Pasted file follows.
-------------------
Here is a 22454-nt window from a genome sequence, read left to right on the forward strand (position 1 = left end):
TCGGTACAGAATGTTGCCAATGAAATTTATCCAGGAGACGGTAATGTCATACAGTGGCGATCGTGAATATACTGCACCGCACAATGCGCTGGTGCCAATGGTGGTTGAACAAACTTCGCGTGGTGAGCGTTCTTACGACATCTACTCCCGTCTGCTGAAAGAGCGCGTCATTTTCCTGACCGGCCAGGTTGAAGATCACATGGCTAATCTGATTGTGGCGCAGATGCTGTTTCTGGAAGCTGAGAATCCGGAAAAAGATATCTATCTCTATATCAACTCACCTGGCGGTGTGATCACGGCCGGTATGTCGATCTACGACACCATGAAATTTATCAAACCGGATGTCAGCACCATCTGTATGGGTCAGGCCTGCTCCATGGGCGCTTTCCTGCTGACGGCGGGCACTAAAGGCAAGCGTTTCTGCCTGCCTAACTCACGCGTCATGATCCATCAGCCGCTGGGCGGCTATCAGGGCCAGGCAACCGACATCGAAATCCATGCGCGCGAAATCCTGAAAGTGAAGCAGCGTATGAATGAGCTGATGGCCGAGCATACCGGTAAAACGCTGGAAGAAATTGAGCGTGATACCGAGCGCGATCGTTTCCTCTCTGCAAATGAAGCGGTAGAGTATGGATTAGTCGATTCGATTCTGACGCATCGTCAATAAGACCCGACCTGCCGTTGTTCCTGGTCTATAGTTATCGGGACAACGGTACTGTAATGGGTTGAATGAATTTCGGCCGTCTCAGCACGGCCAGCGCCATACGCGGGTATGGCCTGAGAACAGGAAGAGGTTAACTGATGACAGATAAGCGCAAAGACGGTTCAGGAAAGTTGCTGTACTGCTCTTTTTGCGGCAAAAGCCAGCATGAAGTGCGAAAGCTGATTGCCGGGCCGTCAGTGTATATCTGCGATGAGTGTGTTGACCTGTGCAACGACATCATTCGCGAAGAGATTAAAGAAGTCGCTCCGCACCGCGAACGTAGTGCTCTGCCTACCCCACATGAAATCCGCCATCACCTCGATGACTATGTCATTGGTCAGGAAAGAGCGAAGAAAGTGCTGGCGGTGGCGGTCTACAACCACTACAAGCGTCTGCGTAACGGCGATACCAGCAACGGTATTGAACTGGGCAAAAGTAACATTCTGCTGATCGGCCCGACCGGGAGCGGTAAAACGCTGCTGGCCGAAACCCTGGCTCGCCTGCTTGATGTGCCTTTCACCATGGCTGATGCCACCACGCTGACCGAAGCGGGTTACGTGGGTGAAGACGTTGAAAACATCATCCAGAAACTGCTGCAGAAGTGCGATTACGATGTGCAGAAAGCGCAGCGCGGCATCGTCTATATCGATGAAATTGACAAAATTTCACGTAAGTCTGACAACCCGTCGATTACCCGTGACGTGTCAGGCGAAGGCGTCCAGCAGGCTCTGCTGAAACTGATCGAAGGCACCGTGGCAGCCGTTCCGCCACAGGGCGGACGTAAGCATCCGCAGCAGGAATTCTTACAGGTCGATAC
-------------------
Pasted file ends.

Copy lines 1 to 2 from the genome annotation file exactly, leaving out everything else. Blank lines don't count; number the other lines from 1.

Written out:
Here is a 22454-nt window from a genome sequence, read left to right on the forward strand (position 1 = left end):
TCGGTACAGAATGTTGCCAATGAAATTTATCCAGGAGACGGTAATGTCATACAGTGGCGATCGTGAATATACTGCACCGCACAATGCGCTGGTGCCAATGGTGGTTGAACAAACTTCGCGTGGTGAGCGTTCTTACGACATCTACTCCCGTCTGCTGAAAGAGCGCGTCATTTTCCTGACCGGCCAGGTTGAAGATCACATGGCTAATCTGATTGTGGCGCAGATGCTGTTTCTGGAAGCTGAGAATCCGGAAAAAGATATCTATCTCTATATCAACTCACCTGGCGGTGTGATCACGGCCGGTATGTCGATCTACGACACCATGAAATTTATCAAACCGGATGTCAGCACCATCTGTATGGGTCAGGCCTGCTCCATGGGCGCTTTCCTGCTGACGGCGGGCACTAAAGGCAAGCGTTTCTGCCTGCCTAACTCACGCGTCATGATCCATCAGCCGCTGGGCGGCTATCAGGGCCAGGCAACCGACATCGAAATCCATGCGCGCGAAATCCTGAAAGTGAAGCAGCGTATGAATGAGCTGATGGCCGAGCATACCGGTAAAACGCTGGAAGAAATTGAGCGTGATACCGAGCGCGATCGTTTCCTCTCTGCAAATGAAGCGGTAGAGTATGGATTAGTCGATTCGATTCTGACGCATCGTCAATAAGACCCGACCTGCCGTTGTTCCTGGTCTATAGTTATCGGGACAACGGTACTGTAATGGGTTGAATGAATTTCGGCCGTCTCAGCACGGCCAGCGCCATACGCGGGTATGGCCTGAGAACAGGAAGAGGTTAACTGATGACAGATAAGCGCAAAGACGGTTCAGGAAAGTTGCTGTACTGCTCTTTTTGCGGCAAAAGCCAGCATGAAGTGCGAAAGCTGATTGCCGGGCCGTCAGTGTATATCTGCGATGAGTGTGTTGACCTGTGCAACGACATCATTCGCGAAGAGATTAAAGAAGTCGCTCCGCACCGCGAACGTAGTGCTCTGCCTACCCCACATGAAATCCGCCATCACCTCGATGACTATGTCATTGGTCAGGAAAGAGCGAAGAAAGTGCTGGCGGTGGCGGTCTACAACCACTACAAGCGTCTGCGTAACGGCGATACCAGCAACGGTATTGAACTGGGCAAAAGTAACATTCTGCTGATCGGCCCGACCGGGAGCGGTAAAACGCTGCTGGCCGAAACCCTGGCTCGCCTGCTTGATGTGCCTTTCACCATGGCTGATGCCACCACGCTGACCGAAGCGGGTTACGTGGGTGAAGACGTTGAAAACATCATCCAGAAACTGCTGCAGAAGTGCGATTACGATGTGCAGAAAGCGCAGCGCGGCATCGTCTATATCGATGAAATTGACAAAATTTCACGTAAGTCTGACAACCCGTCGATTACCCGTGACGTGTCAGGCGAAGGCGTCCAGCAGGCTCTGCTGAAACTGATCGAAGGCACCGTGGCAGCCGTTCCGCCACAGGGCGGACGTAAGCATCCGCAGCAGGAATTCTTACAGGTCGATAC